Rudolf Steiner Archive 

Awakening Anthroposophy
in the World

[ Notes: Deeper Secrets ]


0. This book puts the date of the first lecture in this lecture-series to be November 1st 1909, however, all indications from many other sources have the date set at November 2nd 1909. — e.Ed.

1. The lecture-courses here referred to are the following: The Gospel of St. John. 12 lectures. Hamburg, May, 1908. The Gospel of St. John in relation to the three other Gospels, with particular reference to the Gospel of St. Luke. 14 lectures. Cassel, June/July, 1909. The Gospel of St. Luke. 10 lectures. Basle, September, 1909.

2. Lectures on the Gospel of St. Mark were given in Berlin, p.17 October, 1910. The course of 14 lectures entitled The Gospel of St. Mark, was given in Berlin, September, 1912.

3. These are the recognised names in spiritual science for the p.26 earlier planetary conditions of the Earth. See An Outline Of Occult Science.

4. “Discursive thinking” would be an alternative translation p.27 of das urteilende Denken, the expression used by Rudolf Steiner here. “Discursive as opposed to intuitive cognition, is attained by a series of inferences rather than by direct insight.” (Runes: Dictionary of Philosophy, 4th ed. New York, 1942).

5. This point, that the Hebrew heritage was not a matter merely p.32 of natural descent, but of divine choice and gift, is developed by St. Paul from a somewhat different view-point in Romans IX, 8. “It is not the children of the flesh (Ishmael) that are children of God, but the children of the promise (Isaac) are reckoned for a seed.” Cp. also Romans IV, 13-21.

6. Genesis XXII, 17.

7. In his book Knowledge of the Higher Worlds and its Attainment, p. 131 ff, Rudolf Steiner speaks of the “lotus-flowers” as organs in the astral body connected with the development of supersensible perception. He points out that the name “lotus-flower” is only a traditional metaphorical designation. These organs are also known in technical esoteric language as “wheels ” or “chakrams.”

8. This role of Moses is indicated in his traditional representation as having two ram's horns springing from his forehead.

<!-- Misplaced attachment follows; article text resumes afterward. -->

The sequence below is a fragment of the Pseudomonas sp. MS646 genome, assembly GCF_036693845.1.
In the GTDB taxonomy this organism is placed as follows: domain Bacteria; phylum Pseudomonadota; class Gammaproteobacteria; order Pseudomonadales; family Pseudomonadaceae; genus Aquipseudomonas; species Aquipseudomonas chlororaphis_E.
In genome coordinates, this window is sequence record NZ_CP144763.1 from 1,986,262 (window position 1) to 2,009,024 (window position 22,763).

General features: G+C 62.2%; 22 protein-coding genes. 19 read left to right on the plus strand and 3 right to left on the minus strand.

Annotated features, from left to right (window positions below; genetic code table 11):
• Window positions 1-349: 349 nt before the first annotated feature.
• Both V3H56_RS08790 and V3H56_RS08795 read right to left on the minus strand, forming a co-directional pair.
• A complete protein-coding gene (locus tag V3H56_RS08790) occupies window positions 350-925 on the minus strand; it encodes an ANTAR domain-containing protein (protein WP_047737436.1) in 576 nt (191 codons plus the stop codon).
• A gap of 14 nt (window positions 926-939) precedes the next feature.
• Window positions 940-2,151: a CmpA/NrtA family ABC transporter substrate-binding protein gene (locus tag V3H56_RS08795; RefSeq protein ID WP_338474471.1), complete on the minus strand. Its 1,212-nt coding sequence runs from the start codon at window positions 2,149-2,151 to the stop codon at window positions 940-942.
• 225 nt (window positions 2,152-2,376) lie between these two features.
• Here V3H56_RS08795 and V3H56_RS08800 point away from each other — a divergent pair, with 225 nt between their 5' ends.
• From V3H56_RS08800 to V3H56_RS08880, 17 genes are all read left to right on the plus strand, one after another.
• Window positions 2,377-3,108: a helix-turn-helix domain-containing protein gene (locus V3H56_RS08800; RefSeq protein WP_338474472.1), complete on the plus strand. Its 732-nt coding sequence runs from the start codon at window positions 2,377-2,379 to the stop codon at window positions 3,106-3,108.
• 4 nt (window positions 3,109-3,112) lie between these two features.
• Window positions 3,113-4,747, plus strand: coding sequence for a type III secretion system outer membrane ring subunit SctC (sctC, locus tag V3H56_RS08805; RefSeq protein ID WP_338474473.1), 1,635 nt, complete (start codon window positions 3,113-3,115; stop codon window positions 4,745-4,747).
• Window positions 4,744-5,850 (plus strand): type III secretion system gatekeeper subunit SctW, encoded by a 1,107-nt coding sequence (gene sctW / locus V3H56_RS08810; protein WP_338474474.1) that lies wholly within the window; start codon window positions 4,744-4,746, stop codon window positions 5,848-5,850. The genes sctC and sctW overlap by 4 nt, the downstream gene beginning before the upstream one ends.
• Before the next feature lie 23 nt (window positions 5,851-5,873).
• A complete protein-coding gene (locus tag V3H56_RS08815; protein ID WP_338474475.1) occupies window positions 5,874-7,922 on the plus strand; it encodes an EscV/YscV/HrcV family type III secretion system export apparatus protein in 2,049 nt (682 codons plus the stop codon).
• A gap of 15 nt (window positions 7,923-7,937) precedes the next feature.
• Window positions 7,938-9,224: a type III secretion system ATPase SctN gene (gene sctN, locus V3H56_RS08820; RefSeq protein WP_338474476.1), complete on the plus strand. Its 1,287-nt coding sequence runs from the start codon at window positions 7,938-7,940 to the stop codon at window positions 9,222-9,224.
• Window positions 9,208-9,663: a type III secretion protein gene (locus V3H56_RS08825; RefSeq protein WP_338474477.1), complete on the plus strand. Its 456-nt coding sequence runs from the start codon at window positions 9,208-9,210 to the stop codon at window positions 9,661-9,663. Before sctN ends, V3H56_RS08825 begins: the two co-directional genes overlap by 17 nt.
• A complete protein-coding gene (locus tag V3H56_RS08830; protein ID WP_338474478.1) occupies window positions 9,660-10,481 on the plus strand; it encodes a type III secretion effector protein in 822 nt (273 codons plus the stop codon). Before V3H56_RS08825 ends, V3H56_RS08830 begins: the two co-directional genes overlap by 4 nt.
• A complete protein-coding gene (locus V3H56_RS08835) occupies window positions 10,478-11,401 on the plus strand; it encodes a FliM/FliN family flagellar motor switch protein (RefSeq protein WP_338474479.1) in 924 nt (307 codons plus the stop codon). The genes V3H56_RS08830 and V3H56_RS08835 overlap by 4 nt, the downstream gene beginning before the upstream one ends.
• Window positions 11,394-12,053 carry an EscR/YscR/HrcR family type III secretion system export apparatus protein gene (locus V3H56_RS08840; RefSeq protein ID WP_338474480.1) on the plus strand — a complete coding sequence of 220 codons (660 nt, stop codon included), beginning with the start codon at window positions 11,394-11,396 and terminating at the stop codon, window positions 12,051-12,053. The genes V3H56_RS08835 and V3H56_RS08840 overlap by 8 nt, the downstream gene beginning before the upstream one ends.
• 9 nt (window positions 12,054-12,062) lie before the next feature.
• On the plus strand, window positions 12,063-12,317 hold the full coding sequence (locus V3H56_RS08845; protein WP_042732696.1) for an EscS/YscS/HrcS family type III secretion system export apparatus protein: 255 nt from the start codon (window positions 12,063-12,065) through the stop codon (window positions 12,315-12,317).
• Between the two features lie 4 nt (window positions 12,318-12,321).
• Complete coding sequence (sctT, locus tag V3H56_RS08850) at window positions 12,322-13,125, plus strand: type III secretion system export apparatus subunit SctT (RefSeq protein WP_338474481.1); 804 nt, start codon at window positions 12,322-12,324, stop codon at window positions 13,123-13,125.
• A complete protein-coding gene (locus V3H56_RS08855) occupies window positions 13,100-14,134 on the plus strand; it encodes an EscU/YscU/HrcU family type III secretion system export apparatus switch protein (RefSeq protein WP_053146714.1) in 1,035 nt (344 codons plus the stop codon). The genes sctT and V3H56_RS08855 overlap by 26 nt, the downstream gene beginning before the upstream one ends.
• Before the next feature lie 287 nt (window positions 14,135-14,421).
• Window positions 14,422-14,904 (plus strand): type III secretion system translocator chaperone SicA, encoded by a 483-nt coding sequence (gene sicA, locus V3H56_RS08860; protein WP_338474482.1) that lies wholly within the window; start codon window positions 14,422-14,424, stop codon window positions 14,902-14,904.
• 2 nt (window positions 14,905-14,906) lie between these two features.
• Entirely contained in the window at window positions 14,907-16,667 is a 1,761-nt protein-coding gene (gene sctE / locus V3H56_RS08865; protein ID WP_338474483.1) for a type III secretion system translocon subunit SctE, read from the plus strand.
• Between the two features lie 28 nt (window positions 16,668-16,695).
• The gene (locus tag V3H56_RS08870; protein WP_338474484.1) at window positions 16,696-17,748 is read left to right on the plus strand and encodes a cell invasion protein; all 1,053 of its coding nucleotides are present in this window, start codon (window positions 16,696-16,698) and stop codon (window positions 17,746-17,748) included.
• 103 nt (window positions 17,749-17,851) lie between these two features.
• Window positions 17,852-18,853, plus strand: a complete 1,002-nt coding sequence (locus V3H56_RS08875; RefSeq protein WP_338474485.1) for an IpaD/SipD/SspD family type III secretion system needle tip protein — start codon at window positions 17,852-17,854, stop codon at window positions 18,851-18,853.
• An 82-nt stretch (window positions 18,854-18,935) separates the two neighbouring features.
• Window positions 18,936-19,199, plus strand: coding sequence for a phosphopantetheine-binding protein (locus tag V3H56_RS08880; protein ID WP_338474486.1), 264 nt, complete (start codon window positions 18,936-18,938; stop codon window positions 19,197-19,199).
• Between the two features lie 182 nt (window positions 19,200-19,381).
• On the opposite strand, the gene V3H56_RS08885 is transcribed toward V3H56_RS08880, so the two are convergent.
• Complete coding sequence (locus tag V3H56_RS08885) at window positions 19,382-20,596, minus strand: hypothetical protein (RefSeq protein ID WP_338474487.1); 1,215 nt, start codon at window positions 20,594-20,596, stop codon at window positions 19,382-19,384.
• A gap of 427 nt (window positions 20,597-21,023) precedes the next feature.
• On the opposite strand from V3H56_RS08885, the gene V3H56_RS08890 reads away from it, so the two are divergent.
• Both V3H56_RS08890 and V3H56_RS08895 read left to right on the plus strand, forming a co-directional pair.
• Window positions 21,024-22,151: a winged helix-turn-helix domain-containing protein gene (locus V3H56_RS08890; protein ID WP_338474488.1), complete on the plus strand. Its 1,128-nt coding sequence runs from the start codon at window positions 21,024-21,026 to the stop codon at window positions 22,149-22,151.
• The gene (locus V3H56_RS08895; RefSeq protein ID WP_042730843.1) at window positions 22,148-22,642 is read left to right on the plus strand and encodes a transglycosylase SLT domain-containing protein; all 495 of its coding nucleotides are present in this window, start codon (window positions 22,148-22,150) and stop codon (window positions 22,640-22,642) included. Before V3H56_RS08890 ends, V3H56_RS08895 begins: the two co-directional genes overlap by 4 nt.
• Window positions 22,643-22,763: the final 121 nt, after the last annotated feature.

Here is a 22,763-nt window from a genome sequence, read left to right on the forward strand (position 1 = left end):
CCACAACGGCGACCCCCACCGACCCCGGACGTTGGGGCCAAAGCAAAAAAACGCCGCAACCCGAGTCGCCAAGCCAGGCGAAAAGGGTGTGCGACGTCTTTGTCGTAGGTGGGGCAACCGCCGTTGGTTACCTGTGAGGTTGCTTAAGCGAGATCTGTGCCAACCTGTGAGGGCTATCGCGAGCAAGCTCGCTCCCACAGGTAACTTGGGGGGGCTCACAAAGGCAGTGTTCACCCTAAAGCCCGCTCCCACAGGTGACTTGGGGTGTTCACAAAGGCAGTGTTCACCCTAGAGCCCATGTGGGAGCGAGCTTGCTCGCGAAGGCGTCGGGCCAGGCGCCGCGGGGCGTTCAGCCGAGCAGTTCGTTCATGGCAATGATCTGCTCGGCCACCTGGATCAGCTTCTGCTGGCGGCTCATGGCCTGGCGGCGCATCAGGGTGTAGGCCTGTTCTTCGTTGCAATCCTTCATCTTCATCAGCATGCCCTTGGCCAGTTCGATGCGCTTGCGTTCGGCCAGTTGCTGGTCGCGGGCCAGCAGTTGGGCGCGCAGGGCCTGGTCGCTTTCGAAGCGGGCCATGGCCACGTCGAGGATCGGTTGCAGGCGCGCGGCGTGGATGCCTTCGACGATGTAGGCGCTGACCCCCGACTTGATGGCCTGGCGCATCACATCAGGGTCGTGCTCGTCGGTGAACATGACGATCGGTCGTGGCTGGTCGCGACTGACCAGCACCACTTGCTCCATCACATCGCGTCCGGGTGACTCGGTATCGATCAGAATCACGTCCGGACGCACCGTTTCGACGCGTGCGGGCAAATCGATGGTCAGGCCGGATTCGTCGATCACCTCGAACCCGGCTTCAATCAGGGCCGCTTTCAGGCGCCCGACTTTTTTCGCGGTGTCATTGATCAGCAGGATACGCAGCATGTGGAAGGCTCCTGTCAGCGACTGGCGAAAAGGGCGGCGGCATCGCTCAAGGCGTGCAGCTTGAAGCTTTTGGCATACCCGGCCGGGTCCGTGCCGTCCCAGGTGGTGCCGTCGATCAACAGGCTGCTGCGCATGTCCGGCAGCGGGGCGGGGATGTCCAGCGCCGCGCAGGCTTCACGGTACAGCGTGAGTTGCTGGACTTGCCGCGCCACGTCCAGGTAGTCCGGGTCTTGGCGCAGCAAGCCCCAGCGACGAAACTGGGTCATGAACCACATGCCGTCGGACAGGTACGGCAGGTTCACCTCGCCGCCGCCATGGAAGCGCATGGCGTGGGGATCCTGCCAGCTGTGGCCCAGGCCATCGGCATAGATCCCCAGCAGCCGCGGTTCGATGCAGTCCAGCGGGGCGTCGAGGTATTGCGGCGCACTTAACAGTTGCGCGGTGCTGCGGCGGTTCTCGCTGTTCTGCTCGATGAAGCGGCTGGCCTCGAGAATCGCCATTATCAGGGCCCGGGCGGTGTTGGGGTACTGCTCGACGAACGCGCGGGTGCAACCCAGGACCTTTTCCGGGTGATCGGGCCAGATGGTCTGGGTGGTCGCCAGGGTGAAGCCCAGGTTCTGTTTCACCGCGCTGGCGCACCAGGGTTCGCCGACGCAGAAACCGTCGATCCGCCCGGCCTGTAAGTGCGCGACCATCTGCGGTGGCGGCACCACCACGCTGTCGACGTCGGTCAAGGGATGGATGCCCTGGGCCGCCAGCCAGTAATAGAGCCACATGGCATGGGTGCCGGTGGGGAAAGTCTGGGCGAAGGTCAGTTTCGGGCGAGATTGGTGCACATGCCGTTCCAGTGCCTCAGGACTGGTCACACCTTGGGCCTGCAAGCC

9. See Rudolf Steiner's lecture-course: The Gospel of St. Luke.

10. The spiritual reality resulting from his earthly existence.

11. According to Biblical commentaries, Nazarene means ‘branch’, or ‘separated one’. In lecture VI of the Course entitled The Gospel of St. Matthew, Rudolf Steiner refers to a community of the Essene sect connected particularly with Netzer, a pupil of Jeshu ben Pandira, in Nazareth, or Netzereth.

12. Locust — the fruit of the carob-tree; a locust-bean. The Greek name äxeis, properly denoting the insect, is applied in the Levant to the carob-pod, from some resemblance in form: and from very early times it has been believed by many that the “locusts” eaten by John the Baptist were these pods. Oxford English Dictionary.

13. This statement is corroborated by a passage in Origen's work, Concerning Prayer. “John the Baptist knew certain secret teaching about prayer, which he imparted, probably not to all who were being baptized, but to those who were being instructed in the secret doctrine as a preparation for baptism.” This throws light on the words of the disciples to Christ: “Lord teach us to pray, even as John also taught his disciples.” (St. Luke XI, 1). Rudolf Steiner's statement that John had instructed his disciples about the Lamb also throws light upon the seemingly abrupt announcement by John the Baptist to his disciples, “Behold the Lamb of God.” (St. John I, 29).

14. Cp. Romans, VIII, 19. “The earnest expectation of the created world waiteth for the manifestation of the sons of God.”

[ Notes: Deeper Secrets ]

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